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Off-Broadway Review

'Disgraced' Confronts Uncomfortable Truths

'Disgraced' Confronts Uncomfortable Truths
Photo Source: Erin Baiano

When Jewish-American art dealer Isaac asks Pakistani-American corporate lawyer Amir “Did you feel pride on Sept. 11?” and gets the hesitant answer, “Yes,” everything shifts for the two couples at the center of Ayad Akhtar’s trenchant and treacherous new play “Disgraced.” That Amir immediately conveys his horror at this instinctual response ameliorates nothing. Akhtar digs deep to confront uncomfortable truths about the ways we look at race, culture, class, religion, and sex in this bracingly adult, unflinching drama, part of Lincoln Center Theater’s LCT3 project for nurturing new writers.

Confident, hard-charging Amir—an articulate apostate from Islam, which he denigrates as “a backward way of thinking”—works alongside Jory, Isaac’s brainy and beautiful African-American wife, at a high-end Manhattan law firm. Amir’s wife, the blond, gorgeous, and empathetic Emily, is a painter whose work has recently taken a new turn due to her discovery of Islamic art. Isaac is considering giving Emily a show at his gallery. All four are also friends. When Amir, at his Muslim nephew’s request and Emily’s insistence, assists an imam unjustly accused of soliciting funds for al-Qaida, it jeopardizes his chances of making partner at his firm, something he doesn’t tell Emily. At a dinner party in Amir and Emily’s elegant Upper East Side apartment, intended as a celebration of Isaac’s decision to exhibit Emily’s paintings, liquor loosens tongues, political arguments get heated, and personal betrayals come to light as four lives are shattered.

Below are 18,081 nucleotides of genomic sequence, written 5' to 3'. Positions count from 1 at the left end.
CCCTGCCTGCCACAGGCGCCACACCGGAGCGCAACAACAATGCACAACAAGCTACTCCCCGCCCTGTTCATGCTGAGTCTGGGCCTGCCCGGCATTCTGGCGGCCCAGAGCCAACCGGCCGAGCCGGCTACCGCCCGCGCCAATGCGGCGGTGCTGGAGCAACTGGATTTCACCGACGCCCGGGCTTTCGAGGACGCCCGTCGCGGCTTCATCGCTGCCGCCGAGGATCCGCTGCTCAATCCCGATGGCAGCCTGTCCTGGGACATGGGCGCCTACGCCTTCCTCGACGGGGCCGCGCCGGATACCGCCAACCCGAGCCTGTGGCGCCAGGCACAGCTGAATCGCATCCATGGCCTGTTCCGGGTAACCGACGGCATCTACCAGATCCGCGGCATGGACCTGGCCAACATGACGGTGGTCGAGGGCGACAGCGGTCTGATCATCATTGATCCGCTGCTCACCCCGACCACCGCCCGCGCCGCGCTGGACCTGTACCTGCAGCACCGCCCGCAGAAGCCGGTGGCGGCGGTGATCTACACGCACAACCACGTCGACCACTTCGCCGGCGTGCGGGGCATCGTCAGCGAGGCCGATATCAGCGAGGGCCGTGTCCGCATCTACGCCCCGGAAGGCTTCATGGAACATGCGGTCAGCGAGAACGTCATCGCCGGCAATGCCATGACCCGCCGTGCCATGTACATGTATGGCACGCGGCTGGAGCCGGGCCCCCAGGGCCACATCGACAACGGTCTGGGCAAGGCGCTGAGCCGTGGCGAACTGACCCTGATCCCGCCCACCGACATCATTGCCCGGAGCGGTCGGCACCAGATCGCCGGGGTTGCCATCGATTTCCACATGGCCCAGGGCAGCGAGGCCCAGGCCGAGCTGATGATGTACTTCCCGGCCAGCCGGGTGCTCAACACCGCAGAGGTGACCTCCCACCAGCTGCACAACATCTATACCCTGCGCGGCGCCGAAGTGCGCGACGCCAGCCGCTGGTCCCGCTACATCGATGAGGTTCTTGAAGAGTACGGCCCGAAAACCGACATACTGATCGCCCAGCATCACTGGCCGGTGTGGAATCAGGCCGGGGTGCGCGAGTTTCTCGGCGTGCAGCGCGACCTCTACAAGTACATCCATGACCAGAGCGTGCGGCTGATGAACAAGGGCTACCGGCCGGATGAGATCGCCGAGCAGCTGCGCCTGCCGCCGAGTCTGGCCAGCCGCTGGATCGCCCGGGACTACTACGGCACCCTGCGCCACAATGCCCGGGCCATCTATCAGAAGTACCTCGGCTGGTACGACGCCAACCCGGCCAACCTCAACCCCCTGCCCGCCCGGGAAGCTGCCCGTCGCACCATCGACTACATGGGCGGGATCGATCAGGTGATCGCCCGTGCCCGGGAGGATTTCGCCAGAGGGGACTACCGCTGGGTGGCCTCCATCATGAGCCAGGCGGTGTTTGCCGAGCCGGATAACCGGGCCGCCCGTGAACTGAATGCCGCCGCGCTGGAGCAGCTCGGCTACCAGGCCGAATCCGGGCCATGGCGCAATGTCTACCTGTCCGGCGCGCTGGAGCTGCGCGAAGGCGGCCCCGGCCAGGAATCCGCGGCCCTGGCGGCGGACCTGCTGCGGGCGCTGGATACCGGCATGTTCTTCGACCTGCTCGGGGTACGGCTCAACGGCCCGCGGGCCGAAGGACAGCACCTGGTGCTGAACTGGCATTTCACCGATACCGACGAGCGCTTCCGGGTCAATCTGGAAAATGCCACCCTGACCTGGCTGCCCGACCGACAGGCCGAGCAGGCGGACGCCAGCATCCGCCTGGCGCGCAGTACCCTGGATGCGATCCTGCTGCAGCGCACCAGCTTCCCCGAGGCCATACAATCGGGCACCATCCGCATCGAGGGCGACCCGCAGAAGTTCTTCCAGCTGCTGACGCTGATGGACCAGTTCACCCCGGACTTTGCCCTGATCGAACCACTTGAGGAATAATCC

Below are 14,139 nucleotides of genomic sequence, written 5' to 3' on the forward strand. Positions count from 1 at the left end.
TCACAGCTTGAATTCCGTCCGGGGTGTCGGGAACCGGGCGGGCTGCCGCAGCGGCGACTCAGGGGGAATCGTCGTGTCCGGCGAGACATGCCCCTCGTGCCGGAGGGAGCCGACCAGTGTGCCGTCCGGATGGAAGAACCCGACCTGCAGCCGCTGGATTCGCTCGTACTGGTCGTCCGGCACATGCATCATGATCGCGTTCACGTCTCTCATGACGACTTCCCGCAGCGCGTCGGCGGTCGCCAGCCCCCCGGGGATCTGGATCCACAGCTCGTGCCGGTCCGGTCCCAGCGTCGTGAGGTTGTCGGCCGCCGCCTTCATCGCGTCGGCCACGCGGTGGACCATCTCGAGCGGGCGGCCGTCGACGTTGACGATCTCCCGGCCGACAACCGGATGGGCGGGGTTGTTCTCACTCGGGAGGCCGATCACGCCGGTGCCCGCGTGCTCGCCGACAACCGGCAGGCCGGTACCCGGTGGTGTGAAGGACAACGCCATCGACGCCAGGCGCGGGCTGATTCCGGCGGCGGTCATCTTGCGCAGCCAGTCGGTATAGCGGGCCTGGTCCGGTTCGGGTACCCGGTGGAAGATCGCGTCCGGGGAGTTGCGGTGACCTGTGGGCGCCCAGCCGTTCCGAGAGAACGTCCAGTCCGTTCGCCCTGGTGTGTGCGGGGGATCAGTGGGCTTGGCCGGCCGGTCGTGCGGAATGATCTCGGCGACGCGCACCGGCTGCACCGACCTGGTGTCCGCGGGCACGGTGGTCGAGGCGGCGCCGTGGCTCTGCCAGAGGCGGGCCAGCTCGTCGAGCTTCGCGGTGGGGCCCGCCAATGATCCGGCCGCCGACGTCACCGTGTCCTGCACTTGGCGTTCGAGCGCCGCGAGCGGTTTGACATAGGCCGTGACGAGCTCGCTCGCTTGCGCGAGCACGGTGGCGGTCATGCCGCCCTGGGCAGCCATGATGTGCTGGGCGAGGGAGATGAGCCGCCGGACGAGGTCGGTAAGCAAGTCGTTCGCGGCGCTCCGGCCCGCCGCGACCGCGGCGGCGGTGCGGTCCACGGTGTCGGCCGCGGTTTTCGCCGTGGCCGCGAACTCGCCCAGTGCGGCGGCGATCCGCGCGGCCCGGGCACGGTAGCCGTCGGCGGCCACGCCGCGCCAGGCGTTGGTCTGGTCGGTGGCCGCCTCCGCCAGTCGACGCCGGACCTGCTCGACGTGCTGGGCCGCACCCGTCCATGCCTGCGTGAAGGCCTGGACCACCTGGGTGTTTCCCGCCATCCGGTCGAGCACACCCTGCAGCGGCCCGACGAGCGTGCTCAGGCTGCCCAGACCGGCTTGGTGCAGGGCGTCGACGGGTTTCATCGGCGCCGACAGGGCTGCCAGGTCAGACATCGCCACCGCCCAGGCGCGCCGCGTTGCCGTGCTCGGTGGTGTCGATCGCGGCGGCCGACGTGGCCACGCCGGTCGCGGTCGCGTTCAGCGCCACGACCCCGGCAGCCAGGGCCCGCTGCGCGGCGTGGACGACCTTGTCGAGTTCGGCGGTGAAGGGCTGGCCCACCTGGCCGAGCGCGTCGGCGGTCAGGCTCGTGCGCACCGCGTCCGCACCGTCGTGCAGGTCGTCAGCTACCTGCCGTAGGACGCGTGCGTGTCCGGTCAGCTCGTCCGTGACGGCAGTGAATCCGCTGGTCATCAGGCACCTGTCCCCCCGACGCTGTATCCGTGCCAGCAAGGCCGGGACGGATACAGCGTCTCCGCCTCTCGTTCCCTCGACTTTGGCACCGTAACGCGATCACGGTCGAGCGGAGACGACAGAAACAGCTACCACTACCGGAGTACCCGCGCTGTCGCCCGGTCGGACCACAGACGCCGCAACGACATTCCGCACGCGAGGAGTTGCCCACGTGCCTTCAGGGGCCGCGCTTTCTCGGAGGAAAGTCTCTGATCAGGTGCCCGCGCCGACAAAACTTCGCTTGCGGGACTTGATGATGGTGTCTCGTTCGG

Akhtar writes incisive, often quite funny dialogue and creates vivid characters, managing to cover a lot of ground in a mere four scenes and 80 minutes. There is the occasional awkward use of exposition, and his climactic revelations teeter into melodrama, but these are minor flaws.

Kimberly Senior directs with speed and subtlety. The terrific Aasif Mandvi has one of his best roles in Amir and seizes it. He stresses Amir’s sense of otherness and need to be accepted, mixing machismo with sensitivity and using Amir’s intelligence and passion to generate sympathy for this complicated, driven man. Heidi Armbruster is a radiant Emily, compelling in her love for her husband and convincing as an insecure but committed artist. A late addition to the company, Erik Jensen is on his game as Isaac, giving him an intriguing combination of nerdy intellectuality and testosterone-fueled bullishness. Though she only gets one scene, Karen Pittman is memorable as Jory, commanding and caustic without ever compromising a fetching femininity. Omar Maskati makes the most of his smaller role as Amir’s nephew, expertly taking hold of the script’s disquieting final scene.

It’s great to see a play about an artist that actually allows us to see the art, and kudos to set designer Lauren Helpern for her persuasive realization of Emily’s canvases. Dane Laffrey (costumes), Tyler Micoleau (lighting), and Jill BC Du Boff (sound) also do top-notch work.

Akhtar doesn’t offer any solutions to the thorny issues he presents so effectively. What he does is require us to engage them, and that’s a very good and necessary thing.

Presented by LCT3/Lincoln Center Theater, by arrangement with the Araca Group, as part of the Steinberg New Works Program at the Claire Tow Theater, 150 W. 65th St., NYC. Oct. 22–Dec. 23. (212) 239-6200, (800) 432-7250, or Casting by Caparelliotis Casting.

Critic's Score: B+

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